Posts Tagged ‘iPhone Application Development’

Integrating Google oAuth APIs with iPhone Applications

This blog is an effort to round up on how to consume Google’s REST APIs in an iPhone App.  As usual with RESTful APIs, the client specifies an action using an HTTP verb such as POST, GET, PUT, or DELETE and the resource by a globally-unique URI of the following form: The response will be returned by the API in JSON format. The APIs use OAuth 2.0 protocol for authentication and authorization. Google supports several OAuth 2.0 flows that cover common web server, JavaScript, device, installed application, and server to server scenarios. Here we are dealing with installed application on device scenario. Steps to integrate the Google APIs in a normal iOS application are not different than the normal OAuth flow. Register Application: First of all , the application must be registered through Google API console. The result of this registration process is a set of values that are known to both Google and application (e.g. client_id, client_secret, redirect_uri, etc.). The set of values generated varies based on the type of application you are building. Another thing that you need to do is to turn on the APIs that your application needs to access in API Console. Obtain an Access Token from the Google Authorization Server: This is the normal OAuth flow where we need to get the access token to call an API. For authorization call this url, it will show a gmail login window which needs user login credentials:
Parameters Value
response_type code
client_id the client_id obtained from the APIs Console.
redirect_uri the redirect_uri values registered at the APIs Console.
scope space delimited set of permissions the application requests.
state anything
In iPhone, application can fetch authorization code from following code:
NSString *tokenCode
   = [theWebView stringByEvaluatingJavaScriptFromString:@"document.getElementsByTagName('title')[0].innerHTML;"];
Authorization code will be something like “token = tokenValue”. Retrieve the tokenValue and use that to obtain an access token from Google by shooting the post request to following url.
<pre><em id="__mceDel">NSString *url = @"";
NSString  *data =[NSString stringWithFormat: @"code=%@&",token];
Response of above url will return the dictionary having token, expire time, refresh token and token type. { “access_token”:”1/fFAGRNJru1FTz70BzhT3Zg”, “expires_in”:<expiry_time>, “token_type”:”Bearer”, “refresh_token”:”1/xEoDL4iW3cxlI7yDbSRFYNG01kVKM2C-259HOF2aQbI” } After obtaining access token above, you are ready to call the Google API for your purpose. Calling Google Api: After application has obtained an access token, application can access a Google API by including it in either an access_token query parameter or an Authorization: Bearer HTTP header. Application can call on those api which are passed as scope in authorization URL. For example, a call to theCalendar API using the access_token query string parameter looks like this: This will return entries on the user’s calendar list. Similarly you can call any other API from the API console which requires an OAuth Token. Enjoy building the cool apps that integrate with Google API !!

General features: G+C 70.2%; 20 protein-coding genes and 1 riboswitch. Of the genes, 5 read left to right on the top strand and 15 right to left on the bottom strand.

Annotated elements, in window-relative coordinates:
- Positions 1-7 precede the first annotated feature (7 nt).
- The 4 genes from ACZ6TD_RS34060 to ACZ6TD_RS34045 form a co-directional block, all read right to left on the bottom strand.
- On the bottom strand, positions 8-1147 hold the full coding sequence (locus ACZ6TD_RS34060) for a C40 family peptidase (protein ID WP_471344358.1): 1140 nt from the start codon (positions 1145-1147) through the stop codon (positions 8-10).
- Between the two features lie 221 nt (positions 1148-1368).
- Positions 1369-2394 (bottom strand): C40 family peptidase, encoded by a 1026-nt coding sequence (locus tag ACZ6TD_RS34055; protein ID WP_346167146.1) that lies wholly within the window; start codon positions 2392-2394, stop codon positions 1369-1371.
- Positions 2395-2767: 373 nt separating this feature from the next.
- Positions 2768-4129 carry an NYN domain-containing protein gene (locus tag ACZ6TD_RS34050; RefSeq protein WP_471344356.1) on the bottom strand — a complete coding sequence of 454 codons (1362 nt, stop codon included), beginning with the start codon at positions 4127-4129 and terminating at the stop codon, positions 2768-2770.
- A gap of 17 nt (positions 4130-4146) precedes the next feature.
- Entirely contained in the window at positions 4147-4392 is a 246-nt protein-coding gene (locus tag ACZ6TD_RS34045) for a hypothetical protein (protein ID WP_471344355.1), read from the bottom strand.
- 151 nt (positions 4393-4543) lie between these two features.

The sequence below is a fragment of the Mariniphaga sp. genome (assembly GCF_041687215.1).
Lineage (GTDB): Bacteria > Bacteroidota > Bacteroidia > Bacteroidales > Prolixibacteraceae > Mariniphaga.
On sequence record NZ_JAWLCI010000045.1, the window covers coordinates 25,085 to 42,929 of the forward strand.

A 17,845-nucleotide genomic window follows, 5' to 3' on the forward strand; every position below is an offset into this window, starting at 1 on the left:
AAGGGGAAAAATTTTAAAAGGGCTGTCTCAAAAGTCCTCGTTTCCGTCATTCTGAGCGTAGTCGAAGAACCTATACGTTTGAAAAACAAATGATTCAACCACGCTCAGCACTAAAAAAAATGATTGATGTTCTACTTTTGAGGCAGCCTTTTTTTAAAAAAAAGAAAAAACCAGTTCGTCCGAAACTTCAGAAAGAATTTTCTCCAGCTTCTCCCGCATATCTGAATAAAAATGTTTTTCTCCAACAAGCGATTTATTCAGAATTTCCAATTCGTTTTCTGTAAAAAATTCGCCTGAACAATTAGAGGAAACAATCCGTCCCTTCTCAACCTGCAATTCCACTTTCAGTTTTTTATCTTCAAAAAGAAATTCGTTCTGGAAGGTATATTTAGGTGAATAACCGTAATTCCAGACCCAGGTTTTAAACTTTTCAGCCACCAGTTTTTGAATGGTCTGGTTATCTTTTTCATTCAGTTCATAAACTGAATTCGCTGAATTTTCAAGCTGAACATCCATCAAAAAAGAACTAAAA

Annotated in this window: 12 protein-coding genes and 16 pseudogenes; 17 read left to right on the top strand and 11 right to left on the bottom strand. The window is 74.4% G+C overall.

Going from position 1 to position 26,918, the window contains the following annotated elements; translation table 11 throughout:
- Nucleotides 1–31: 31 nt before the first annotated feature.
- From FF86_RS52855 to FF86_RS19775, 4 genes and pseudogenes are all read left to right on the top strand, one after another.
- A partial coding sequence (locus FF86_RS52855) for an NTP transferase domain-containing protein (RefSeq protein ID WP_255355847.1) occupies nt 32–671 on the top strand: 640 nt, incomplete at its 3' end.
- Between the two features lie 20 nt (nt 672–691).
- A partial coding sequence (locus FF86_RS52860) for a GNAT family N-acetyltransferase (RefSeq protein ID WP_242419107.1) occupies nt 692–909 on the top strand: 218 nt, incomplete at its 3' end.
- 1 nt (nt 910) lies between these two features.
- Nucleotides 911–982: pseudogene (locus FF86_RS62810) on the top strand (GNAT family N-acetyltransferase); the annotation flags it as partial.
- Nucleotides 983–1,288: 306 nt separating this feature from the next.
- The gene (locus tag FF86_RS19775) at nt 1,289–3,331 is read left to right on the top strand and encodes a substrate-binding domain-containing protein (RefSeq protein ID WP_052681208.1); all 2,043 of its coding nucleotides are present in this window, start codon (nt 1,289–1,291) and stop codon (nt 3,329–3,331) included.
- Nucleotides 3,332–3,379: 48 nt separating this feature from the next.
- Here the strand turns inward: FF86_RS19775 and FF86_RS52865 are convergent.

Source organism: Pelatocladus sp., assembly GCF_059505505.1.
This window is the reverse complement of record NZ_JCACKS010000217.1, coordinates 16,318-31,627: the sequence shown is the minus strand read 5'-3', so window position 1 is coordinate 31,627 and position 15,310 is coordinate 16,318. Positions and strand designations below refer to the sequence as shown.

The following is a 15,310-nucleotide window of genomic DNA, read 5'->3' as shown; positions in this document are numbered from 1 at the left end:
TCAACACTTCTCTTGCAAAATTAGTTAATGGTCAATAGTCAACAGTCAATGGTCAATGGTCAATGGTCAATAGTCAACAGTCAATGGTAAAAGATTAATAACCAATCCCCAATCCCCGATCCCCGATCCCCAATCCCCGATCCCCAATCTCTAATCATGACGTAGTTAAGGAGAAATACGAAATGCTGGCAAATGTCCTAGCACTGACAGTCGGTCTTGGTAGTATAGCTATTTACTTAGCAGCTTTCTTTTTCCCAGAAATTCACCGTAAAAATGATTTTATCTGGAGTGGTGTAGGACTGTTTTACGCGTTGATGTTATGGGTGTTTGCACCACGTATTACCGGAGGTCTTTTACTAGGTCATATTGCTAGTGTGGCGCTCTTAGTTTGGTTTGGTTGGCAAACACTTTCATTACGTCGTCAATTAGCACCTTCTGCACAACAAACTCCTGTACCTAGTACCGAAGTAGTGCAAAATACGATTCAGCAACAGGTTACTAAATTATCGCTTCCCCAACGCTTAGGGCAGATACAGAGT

Getting HTML elements value from UIWebView

Recently, we came across a problem where we had to fetch some html values from UIWebView. The blog lists source code for extracting a few common elements from UIWebView. The instance method stringByEvaluatingJavaScriptFromString of UIWebView comes in hefty to find such a value.This function will grab the current HTML contents of the view using the Document Object Model, parse the Javascript, then give it to you as an NSString of HTML. Examples To get string from the title of the HTML page:
NSString *currentURL = [theWebView stringByEvaluatingJavaScriptFromString:@"document.getElementsByTagName('title')[0].innerHTML;"];
To get string from class name:
NSString *someHTML = [theWebView stringByEvaluatingJavaScriptFromString:@"document.getElementsByClassName('class name')[0].innerHTML;"];
To get string from element id:
NSString *html = [theWebView stringByEvaluatingJavaScriptFromString:@"document.getElementById('div id').textContent=''"];
theWebView – UIWebView object on which html page is loaded. This approach comes in pretty handy when you want minimal user interaction in some browser savvy process(such as openauth authentication) and hence resulting in a better User Experience. Enjoy the UIWebView awesomeness !!

Implementing Local Notifications in iPhone Applications

Integrating push notifications with iPhone has been really tricky before iOS4.0. You needed to have a dedicated server to push notifications to the applications. However with iOS4.0, Apple introduce the concept of local notificatiions. Local Notifications are a new way to send “push notifications” to your app without having a dedicated server and associated server side coding. Local notifications can be scheduled on the user’s device to fire at any given time; you can even set them to be recurring.The primary purpose of local notifications is to provide a mechanism for a suspended or background application to gain the attention of the user. For example, an audio streaming app might need to notify the user about the loss of network connection or a calendar based application an approaching appointment. The blog details about the coding of delivering a local notification on an iOS device. How To use Local Notification To have iOS deliver a local notification at a later time, an application creates a UILocalNotification object, assigns it a delivery date and time, specifies presentation details, and schedules it. However, make sure you are implementing application:didreceiveLocalNotification in your app delegate if you want to see the notification while your app is in the foreground. Scheduling Notifications
- (IBAction) scheduleAlarm:(id) sender
    [eventText resignFirstResponder];